Russia's secret expenses top $110 billion as the Kremlin continues to obscure the costs of its war in Ukraine

Vladimir Putin
Russian President Vladimir Putin answers a question about Mikhail Khodorkovsky after his annual news conference in Moscow, Russia, Thursday, Dec. 19, 2013. AP
  • Russia is obscuring roughly a quarter of its budget for 2023, according to Bloomberg.

  • A draft of its 2023 spending plan includes about 6.5 trillion rubles, or $112 billion, in unspecified spending.

  • The Kremlin continues to further hide its spending and economic data as the war in Ukraine drags on.

A draft of Russia's planned spending for 2023 showed about a quarter of its budget would be marked for unknown use, according to a Bloomberg report, continuing the trend of the Kremlin obscuring economic data as the war in Ukraine drags on.

The budget plan included about 6.5 trillion rubles, or about $112 billion, of classified or unspecified allocations, per Bloomberg calculations. The total budget is about 29 trillion rubles.

The Kremlin has increasingly shrouded its spending and monetary measures since February's invasion, and it has stopped publicizing economic details such as trade breakdowns.

"We have closed off a lot of things right now," Anton Siluanov, Russia's finance minister, said during an online media session on Wednesday, adding that the cost of the "special operation" in Ukraine will remain hidden.

According to The Audit Chamber, a budgetary watchdog group, Moscow spent approximately 19% on classified items in its budget. Last year, it was at a record-low of 14.9%, according to Russian media cited by Bloomberg.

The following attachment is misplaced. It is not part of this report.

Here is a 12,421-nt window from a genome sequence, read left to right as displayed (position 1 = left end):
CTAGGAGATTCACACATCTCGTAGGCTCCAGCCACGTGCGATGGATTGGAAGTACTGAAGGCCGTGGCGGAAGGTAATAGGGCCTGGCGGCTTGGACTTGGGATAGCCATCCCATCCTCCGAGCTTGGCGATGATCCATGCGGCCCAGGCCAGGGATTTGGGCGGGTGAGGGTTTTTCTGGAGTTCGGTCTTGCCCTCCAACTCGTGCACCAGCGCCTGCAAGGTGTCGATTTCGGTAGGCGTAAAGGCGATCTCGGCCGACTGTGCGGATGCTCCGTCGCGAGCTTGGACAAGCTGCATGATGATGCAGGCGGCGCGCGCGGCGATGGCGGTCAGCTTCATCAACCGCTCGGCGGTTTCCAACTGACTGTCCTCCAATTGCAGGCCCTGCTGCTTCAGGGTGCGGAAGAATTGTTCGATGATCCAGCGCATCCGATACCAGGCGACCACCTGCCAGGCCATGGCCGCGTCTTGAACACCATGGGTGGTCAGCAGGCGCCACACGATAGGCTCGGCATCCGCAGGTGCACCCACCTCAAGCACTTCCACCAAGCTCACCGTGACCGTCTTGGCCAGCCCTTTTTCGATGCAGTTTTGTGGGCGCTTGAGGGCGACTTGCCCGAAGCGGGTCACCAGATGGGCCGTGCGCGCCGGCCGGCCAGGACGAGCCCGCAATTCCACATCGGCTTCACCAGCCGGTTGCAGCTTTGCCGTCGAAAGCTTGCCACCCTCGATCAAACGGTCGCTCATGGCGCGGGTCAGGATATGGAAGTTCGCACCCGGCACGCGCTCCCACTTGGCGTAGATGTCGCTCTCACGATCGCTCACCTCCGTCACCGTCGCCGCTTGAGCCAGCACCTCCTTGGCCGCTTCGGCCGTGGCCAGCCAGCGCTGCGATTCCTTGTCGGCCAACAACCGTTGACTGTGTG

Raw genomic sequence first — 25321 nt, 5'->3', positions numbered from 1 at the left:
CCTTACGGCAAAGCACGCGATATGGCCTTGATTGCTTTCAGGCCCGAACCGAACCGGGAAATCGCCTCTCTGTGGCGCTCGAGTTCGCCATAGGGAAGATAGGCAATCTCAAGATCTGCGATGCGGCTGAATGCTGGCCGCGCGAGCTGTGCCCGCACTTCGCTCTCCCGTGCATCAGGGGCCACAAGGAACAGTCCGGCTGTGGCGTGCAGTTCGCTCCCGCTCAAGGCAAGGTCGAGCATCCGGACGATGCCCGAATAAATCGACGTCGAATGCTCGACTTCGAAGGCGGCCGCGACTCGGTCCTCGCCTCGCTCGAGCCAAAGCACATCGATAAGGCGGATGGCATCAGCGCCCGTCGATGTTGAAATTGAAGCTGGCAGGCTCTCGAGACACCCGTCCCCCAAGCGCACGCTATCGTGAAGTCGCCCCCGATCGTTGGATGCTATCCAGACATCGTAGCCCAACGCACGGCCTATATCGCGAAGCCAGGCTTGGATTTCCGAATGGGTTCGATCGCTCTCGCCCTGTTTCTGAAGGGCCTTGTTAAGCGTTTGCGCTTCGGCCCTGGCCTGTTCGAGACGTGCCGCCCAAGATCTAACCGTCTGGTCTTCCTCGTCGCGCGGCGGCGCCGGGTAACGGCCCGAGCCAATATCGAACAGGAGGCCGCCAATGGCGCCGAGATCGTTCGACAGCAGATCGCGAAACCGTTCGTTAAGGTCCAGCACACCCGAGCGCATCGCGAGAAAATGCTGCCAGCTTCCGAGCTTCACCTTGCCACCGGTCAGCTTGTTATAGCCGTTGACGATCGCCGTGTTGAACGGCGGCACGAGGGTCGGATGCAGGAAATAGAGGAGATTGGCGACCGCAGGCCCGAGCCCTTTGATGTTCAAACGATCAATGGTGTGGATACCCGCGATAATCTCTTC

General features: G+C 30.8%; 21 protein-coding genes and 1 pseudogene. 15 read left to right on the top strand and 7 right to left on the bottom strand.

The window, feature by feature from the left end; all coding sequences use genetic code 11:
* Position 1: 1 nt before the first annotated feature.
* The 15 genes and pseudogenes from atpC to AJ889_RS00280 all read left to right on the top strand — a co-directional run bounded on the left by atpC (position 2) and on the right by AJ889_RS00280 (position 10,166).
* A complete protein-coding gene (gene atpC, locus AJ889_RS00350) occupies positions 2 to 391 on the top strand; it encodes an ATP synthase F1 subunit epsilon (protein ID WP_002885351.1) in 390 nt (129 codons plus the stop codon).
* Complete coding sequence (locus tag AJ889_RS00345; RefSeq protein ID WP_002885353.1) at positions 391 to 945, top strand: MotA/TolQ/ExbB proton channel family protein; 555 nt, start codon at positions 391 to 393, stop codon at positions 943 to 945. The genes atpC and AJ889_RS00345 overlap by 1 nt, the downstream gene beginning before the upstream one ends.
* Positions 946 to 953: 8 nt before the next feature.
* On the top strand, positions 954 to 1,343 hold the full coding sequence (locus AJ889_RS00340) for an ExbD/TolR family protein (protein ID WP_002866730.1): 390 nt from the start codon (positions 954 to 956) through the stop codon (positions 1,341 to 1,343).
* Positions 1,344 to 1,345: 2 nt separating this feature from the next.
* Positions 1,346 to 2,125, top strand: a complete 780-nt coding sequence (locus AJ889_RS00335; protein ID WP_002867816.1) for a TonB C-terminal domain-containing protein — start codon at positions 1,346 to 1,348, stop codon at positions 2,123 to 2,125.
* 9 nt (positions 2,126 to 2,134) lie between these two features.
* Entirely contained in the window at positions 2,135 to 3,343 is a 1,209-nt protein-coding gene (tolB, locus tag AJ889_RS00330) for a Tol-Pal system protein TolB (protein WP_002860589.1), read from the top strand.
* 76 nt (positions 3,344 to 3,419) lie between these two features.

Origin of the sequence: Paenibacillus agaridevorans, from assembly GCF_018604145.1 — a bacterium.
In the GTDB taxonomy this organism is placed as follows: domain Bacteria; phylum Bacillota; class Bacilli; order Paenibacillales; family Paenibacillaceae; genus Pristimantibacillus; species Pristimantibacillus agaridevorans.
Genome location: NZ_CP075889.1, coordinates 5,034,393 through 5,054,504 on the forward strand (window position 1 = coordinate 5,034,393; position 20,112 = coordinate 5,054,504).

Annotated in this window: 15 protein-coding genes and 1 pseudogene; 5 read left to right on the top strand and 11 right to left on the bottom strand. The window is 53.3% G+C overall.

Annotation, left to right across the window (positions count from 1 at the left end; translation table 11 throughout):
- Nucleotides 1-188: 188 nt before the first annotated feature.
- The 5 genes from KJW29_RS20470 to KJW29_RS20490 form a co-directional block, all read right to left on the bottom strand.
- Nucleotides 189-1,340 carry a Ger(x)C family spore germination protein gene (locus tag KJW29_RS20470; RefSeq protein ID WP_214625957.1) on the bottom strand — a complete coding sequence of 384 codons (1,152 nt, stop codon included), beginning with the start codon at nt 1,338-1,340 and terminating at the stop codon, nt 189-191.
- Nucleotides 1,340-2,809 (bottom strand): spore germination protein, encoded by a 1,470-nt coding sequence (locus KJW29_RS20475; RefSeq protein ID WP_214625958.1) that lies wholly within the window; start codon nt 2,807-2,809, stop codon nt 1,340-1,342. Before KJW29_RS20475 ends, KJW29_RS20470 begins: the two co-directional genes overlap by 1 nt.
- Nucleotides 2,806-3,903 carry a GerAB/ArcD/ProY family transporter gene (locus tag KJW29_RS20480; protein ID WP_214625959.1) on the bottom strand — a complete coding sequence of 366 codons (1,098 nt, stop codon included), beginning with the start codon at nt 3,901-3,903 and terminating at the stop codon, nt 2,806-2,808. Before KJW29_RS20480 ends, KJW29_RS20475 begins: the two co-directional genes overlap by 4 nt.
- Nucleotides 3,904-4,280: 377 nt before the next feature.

What is revealed in the budget, however, is an uptick in military spending. If the draft is implemented, defense spending would climb 43% above expectations.

Meanwhile, officials announced this week that Russia will formally annex four Ukrainian regions, with President Vladimir Putin set to hold a formal ceremony on Friday. The secret spending portions of the budget plan could account for some maneuvers in the annexation process.

All together, the regions — Donetsk, Luhansk, Kherson, and Zaporizhzhia — make up about 15% of Ukraine's territory, according to Reuters. US Secretary of State Antony Blinken said the US would never recognize the annexation of Ukrainian territory by Russia.

"We are prepared and we will impose additional severe and swift costs on Russia for proceeding with the annexation," Blinken said.

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